I nodded, mock serious.  After a moment I sat up and found Damian still studying me curiously.

“Seriously, D, you weren’t just knocking on my door?”

“Um, no.  You wanted to be left alone, remember?  Since when do I bug you when you don’t want to be bugged?”

“All the time,” I said, cracking a smile.

“Well, okay.  But this time, no.”  He set the device on his desk.  “So, what’s this, you heard someone knocking on your door and no one was there?”

“I know it sounds crazy, but I’m not crazy!  Then there’s that branch, and the door creaks, and…I’m warning you, if I disappear, check the closets.  They’re like big mouths.”

I pantomimed death-by-closet with my hands.  Damian laughed and pitched a wad of paper at me.

“You’re crazy.”

“Be that way.”

Finally I rolled off the bed, but then I just stood there, rooted, both hands shoved in my back pockets.  I could have pulled the coin out right then.  I wanted to, more than anything, but somehow…I just couldn’t make myself do it.  Damian glanced at me once or twice, probably wondering why I was still standing there like an idiot, nervous and speechless.  I would have to talk to him later.  At that moment, I couldn’t seem to find my voice.

I wandered out of his room and slipped into my mom’s.  With all the curtains drawn the room was dark and cool, just the way I liked it.  But I couldn’t see anything with all the lights off, so I switched on the bedside lamp and sat down by the pillow.  For a moment I just stared at the face gazing back at me from the picture on Mom’s nightstand—the face I loved, and missed, more than any other.  My dad.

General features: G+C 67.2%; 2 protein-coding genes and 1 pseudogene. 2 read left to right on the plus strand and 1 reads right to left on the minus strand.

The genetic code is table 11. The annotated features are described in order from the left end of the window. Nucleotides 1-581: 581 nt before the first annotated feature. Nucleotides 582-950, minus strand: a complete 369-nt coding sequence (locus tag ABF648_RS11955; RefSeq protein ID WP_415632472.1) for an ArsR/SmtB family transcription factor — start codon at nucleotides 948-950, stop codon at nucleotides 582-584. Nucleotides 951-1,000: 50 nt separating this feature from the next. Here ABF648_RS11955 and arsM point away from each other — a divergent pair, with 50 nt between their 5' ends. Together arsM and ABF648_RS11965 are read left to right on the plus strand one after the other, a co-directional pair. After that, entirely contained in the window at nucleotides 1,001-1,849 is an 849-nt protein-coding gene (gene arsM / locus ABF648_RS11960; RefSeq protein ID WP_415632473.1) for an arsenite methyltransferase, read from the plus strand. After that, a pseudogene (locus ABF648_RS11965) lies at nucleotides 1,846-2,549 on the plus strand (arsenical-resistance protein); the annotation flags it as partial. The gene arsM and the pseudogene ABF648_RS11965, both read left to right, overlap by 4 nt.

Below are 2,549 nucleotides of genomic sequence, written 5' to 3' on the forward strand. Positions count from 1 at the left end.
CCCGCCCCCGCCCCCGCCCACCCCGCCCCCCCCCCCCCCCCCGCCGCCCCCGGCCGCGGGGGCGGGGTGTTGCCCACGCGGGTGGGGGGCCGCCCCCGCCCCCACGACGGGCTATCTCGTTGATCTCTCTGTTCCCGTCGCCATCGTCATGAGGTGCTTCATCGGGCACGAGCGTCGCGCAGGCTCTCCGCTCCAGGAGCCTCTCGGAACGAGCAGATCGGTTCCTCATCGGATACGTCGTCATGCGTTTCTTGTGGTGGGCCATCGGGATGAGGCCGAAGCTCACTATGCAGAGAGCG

Pictures of him decorated every wall in the bedroom.  Across from me hung a photo I’d taken myself at our last family reunion, four years ago, on one of those cheap disposable cameras the adults gave us to use.  Dad leaned against our old magnolia tree sipping a mint julep.  The way the light filtered through the leaves behind his shoulder, I’d always imagined that some ethereal figure stood behind him, barely outlined by the shimmer of light.  I used to make up stories about who or what the figure was.  Angel, elf, ghost, the spiritual presence of someone from another world, any number of equally crazy ideas.  I didn’t make up those stories any more.

Three months after the reunion Dad had disappeared.

He left the house late in the evening, when he usually sat quietly in his overstuffed recliner, drinking twice re-warmed coffee and reading last Sunday’s paper.  I remember the rattle of rain against the windows.  It was pouring, a cold and miserable late autumn storm.  And there was my dad, throwing on his overcoat and peering again and again out the window.  He said he had to go to his office at the university to get a student’s paper, but that didn’t explain his panic.  I followed him to the door asking him why he was going, and before he disappeared from the porch light he turned to say something to me.  I never got to ask him what.  Only the rumble of his mellow voice cut through the shattering rain, his dark eyes sad and regretful, and then he was gone.